Last year's U.S. presidential election sparked international euphoria. Americans had chosen the "anti-Bush"! The jubilation overseas reflected a belief that, as president, Barack Obama would think less like an American and more like the rest of the world. Mr. Obama had done much to encourage this belief. Traveling to Berlin in July 2008, the candidate unveiled what would become his theme for presidential foreign policy speeches: an apology for American actions.
"I know my country has not perfected itself," he confessed. "At times, we've struggled to keep the promise of liberty and equality for all of our people. We've made our share of mistakes, and there are times when our actions around the world have not lived up to its best intentions." The German audience and the world lapped it up.
Once in office, Mr. Obama and Secretary of State Hillary Rodham Clinton emphasized a new era of communication with audiences worldwide. Public diplomacy had been a problem area for the George W. Bush administration, but the new administration pushed its message aggressively to young audiences via the new media, Internet and cell-phone technology. Marketing the personal appeal of the president to audiences in Africa and the Muslim world seemed especially promising.
Being personally popular and publicly apologetic about the United States may be enough to win a Nobel Prize, but it's no way to conduct effective foreign policy. Indeed, setting the bar of expectations so high has actually created a problem. Even media solidly on the side of the Obama administration have started to notice.
The Washington Post, for example, still praises Mr. Obama's vision of a world of "shared interests." However, that praise is now tempered by the dawning reality that "on the farthest-reaching U.S. foreign policy challenges, he is struggling to translate his own popularity into American influence, even with allies that have celebrated his break with the Bush administration's emphasis on military strength, unilateral action and personal chemistry."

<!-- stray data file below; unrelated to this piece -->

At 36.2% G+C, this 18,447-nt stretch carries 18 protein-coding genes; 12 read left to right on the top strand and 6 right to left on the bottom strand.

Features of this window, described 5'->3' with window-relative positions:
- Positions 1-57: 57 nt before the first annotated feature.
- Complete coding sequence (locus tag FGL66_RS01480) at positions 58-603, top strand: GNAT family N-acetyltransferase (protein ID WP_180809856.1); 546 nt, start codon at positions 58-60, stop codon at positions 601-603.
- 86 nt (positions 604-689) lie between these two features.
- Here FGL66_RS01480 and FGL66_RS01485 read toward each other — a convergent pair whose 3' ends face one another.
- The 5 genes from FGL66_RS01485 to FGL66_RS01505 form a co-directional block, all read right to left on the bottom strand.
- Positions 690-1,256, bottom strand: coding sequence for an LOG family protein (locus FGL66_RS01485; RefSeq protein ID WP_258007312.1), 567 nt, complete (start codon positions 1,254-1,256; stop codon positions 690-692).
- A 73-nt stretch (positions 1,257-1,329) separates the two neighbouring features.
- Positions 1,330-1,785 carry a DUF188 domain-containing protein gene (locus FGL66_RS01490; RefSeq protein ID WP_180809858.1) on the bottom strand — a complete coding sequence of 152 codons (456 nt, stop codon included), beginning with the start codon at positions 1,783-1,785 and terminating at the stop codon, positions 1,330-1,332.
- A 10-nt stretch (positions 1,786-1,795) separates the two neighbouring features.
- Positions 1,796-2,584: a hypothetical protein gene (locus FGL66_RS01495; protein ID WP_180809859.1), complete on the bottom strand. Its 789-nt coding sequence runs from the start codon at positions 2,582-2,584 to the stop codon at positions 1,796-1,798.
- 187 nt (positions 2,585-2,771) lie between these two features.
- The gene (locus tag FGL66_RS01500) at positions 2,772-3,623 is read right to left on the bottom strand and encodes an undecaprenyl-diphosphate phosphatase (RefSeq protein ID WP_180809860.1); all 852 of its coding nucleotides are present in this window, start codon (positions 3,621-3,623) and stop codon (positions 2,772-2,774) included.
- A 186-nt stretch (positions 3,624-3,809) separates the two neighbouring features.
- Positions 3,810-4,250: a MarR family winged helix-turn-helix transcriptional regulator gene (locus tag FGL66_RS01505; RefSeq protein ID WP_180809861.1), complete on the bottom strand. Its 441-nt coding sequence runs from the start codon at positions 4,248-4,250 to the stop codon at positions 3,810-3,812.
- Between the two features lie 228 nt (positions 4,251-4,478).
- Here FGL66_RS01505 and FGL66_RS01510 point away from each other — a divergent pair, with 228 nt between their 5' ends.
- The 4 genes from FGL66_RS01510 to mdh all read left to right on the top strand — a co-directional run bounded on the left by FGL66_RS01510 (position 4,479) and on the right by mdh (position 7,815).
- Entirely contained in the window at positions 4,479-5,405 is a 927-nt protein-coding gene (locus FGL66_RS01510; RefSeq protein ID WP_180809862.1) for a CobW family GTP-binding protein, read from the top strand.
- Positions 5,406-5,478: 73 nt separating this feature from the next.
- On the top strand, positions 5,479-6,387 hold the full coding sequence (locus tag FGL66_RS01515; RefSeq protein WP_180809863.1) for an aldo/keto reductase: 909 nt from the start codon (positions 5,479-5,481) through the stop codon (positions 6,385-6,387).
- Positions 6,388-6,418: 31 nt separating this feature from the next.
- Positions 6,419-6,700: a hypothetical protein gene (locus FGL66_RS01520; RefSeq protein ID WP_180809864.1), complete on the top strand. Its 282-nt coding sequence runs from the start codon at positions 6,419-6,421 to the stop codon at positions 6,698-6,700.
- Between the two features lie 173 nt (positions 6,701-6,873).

On critical challenges such as Iran and Afghanistan, the president has failed to persuade even friendly governments to support American positions. On major multilateral issues such as the Doha trade round, the administration has demonstrated no leadership.
Mr. Obama also has disappointed the global Greens on climate change, an issue of almost religious significance to Europeans. Rather than fervently embrace the upcoming Copenhagen Climate Change Conference, he has made it, at best, a third-tier priority.
The president's approach has reaped no fruit in the Middle East, either. Mr. Obama's initial outreach to Arab audiences via an appearance on al-Hurra television and his speech in Cairo won huge plaudits. But audiences in the Middle East still await the policy follow-up -- the Palestinians with impatience, the Israelis with concern. So far, U.S. arm-twisting on the issue of Jewish settlements in the West Bank has yet to begin.
Meanwhile, human rights advocates and democracy activists wonder how Mr. Obama's foreign policy will address their concerns. In pursuing shared interests with China, Iran, Cuba, Russia and other estranged states, the administration is muting values and ideals that were at the heart of American foreign policy for most of the past century.
Undersecretary of State Anne-Marie Slaughter said last week that the United States can address global challenges without at least initially raising issues of governance and legitimacy among foreign governments. Such values-neutral foreign policy makes the content of public diplomacy difficult to articulate.
What about institutional means of transmitting U.S. policy to foreign publics - as well as foreign leaders? The administration is still working on that. The Quadrennial Diplomacy and Development Review process has just begun. The Broadcasting Board of Governors, which oversees Voice of America and other U.S. international broadcasting services, remains in limbo.
The terms of all nine board members have expired, and the White House has made no nominations to fill the posts. Such inaction typifies the Obama administration's failure to engage substantively in public diplomacy -- despite all the president's appealing imagery, symbols and oratory.
Helle Dale is senior fellow for public diplomacy at the Heritage Foundation.
First Appeared in The Washington Times